60-second interview: Meena Murthy Kakkar, design head and partner, Envisage
The new hostel at Mann School was designed as a muted building, yet one that would create a dynamic and communal environment for its residents
Explain the concept adopted for the Mann School hostel project?
The vision behind the design for the new hostel centres on the importance of holistic facilities that would encourage learning at a home-away-from-home. The school follows a design approach that is empathetic towards the users, offering a safe environment with the freedom to interact, engage and get empowered.
What are the various characteristics of the building?
The elevation of the building was designed with the intent of not being noticed from outside, but from the inside. The façade was thus created in a grey palette to merge with the sky and to mute the red of the bricks. The central band has a metal frame with mesh on it for climbers to be grown on them, thus extending the greens outside over to the building.
From the inside, the courtyard – another green space – extends all the way to the front, creating a visual connection to the garden, thus negating the presence of the façade. The separation is created using the green jaali, which blends into the landscape beyond. This ensures a seamless blending of the space with its surroundings and prevents it from turning into a visual fortress by keeping you connected to the huge expanse of space all around.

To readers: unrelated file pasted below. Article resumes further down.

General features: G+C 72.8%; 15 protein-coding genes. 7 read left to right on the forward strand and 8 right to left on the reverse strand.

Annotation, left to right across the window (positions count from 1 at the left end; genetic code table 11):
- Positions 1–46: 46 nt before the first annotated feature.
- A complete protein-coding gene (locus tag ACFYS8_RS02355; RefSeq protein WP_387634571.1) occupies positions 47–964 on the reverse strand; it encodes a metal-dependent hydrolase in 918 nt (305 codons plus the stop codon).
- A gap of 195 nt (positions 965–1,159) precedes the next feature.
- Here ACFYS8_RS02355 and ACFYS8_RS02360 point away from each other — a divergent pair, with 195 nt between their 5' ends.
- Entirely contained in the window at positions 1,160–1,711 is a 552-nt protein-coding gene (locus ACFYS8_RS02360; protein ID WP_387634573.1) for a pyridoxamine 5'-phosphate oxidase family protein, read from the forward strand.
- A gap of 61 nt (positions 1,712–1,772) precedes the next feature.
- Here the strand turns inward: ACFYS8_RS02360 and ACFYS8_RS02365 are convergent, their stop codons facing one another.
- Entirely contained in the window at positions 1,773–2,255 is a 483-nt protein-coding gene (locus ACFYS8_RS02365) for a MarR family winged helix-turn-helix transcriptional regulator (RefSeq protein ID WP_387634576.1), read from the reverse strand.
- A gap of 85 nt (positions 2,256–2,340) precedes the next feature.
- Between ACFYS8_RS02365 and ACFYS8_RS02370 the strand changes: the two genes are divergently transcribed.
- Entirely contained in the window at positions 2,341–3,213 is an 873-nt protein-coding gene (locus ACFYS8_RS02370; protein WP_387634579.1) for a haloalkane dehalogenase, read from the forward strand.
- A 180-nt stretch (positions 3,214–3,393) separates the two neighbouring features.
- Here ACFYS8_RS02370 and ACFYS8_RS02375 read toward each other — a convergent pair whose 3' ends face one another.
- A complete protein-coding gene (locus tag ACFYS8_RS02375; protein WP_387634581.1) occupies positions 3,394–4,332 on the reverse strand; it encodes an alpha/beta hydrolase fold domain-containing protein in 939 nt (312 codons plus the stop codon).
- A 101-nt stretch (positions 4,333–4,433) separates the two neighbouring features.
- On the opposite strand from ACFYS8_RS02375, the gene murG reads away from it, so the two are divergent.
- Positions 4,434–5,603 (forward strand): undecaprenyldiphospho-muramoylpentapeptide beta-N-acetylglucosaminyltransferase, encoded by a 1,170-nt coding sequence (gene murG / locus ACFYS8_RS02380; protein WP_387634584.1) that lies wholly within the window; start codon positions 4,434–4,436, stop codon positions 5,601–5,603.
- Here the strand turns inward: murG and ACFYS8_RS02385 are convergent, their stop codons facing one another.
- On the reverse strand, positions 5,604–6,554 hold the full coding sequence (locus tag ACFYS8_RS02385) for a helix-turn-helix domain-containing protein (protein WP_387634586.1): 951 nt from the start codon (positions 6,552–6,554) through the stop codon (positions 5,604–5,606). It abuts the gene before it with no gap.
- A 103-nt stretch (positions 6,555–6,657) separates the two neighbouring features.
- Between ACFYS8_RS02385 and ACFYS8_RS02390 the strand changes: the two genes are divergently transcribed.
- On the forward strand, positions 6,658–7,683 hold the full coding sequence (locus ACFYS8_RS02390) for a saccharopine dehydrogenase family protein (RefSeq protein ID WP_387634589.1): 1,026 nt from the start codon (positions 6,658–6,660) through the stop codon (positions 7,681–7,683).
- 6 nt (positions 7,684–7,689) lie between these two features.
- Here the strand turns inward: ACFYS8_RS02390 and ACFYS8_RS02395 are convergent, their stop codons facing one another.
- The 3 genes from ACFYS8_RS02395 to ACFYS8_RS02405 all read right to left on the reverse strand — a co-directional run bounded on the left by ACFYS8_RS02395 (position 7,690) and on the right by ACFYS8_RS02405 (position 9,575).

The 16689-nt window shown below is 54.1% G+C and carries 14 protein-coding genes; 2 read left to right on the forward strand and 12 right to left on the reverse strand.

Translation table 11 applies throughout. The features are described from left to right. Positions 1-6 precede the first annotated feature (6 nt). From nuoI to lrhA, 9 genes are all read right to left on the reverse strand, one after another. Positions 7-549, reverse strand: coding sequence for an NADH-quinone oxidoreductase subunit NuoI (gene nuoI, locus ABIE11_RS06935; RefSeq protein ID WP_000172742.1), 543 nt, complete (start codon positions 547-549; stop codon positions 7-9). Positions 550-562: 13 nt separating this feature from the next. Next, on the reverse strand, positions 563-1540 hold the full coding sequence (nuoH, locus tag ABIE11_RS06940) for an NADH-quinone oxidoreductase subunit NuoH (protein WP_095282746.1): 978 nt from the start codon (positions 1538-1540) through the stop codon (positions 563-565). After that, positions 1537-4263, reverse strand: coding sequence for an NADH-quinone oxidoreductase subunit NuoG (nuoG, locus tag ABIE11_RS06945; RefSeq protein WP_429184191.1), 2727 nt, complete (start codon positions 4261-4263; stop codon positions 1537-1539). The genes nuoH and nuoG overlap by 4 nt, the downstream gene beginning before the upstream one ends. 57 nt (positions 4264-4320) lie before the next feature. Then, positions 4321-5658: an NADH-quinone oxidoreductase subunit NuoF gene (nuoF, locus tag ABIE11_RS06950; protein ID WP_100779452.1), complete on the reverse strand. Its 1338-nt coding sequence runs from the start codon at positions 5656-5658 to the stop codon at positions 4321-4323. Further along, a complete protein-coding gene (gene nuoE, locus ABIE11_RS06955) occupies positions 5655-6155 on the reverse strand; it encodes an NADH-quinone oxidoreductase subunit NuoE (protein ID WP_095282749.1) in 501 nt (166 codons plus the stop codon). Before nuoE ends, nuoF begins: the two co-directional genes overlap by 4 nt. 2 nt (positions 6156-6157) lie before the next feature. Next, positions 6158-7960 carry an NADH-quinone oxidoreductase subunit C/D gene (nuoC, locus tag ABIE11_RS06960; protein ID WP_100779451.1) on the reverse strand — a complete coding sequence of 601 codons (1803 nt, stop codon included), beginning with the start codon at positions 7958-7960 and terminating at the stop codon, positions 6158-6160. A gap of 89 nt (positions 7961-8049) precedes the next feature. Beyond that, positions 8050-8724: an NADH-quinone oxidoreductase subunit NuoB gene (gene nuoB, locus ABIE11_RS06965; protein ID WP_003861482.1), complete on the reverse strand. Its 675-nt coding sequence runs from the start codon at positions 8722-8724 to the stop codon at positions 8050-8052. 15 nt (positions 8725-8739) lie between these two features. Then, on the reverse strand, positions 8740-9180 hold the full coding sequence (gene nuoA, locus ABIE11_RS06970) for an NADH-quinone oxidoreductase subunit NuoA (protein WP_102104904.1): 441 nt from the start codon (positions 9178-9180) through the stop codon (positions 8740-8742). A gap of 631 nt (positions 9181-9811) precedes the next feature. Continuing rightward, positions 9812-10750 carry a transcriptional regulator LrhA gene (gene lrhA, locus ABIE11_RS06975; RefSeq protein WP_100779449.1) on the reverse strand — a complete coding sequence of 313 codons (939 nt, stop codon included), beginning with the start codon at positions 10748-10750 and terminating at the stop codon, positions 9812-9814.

The different levels of the building are staggered to enable the occupants of each floor to instantly form a connection with everyone, regardless of where they are positioned. Whether it is the study hall, salon, common room, parent lounge, table tennis area, or the garden – every individual within the space has a visual connection with the rest of the spaces.
The typical creation of linear-shaped and straightforward corridors has also been avoided to enable the children to engage with one another and facilitate interaction. For this, all rooms open out to the corridors, purposefully dotted with additional seating, making them the very first place for communication.
The school building is driven by sustainability, with solar panels connected together. Dead trees on-site have been used to manufacture the doors of the hostel, while two pits cater to rainwater harvesting from the 7,000 sq-ft terrace. To reduce the quantity of construction material used, the debris was utilised to make the roads and footpaths of the school. In order to reduce the heat load on the building, the south and west walls have been made using rat trap bonds. The air pockets in this brick bond act as insulation, thus considerably reducing the heat transfer from the walls as well as reducing the number of bricks by 30%.
Elaborate on the design intent and how it was met.
A boarding school is not just a school, it is a community. The design intent attempts to create a lively and interactive environment where the girls do not feel isolated and are kept away from mainstream activities while being under the framework of school regulations.
Conceptualised as a smaller institution within itself, the hostel is devised as a self-sufficient entity for the residents to enjoy themselves. The building thus intends to emphasise a sense of community living; which acts as the primary motive behind creating the staggered terraces overlooking the central courtyard. All the common spaces like the corridor seating, the common room, the semi-covered TT area, and the amphitheatre are connected through the open space. To ensure safety but also not hamper visual access, wire mesh and metal jaalis have been installed on the façade of the building.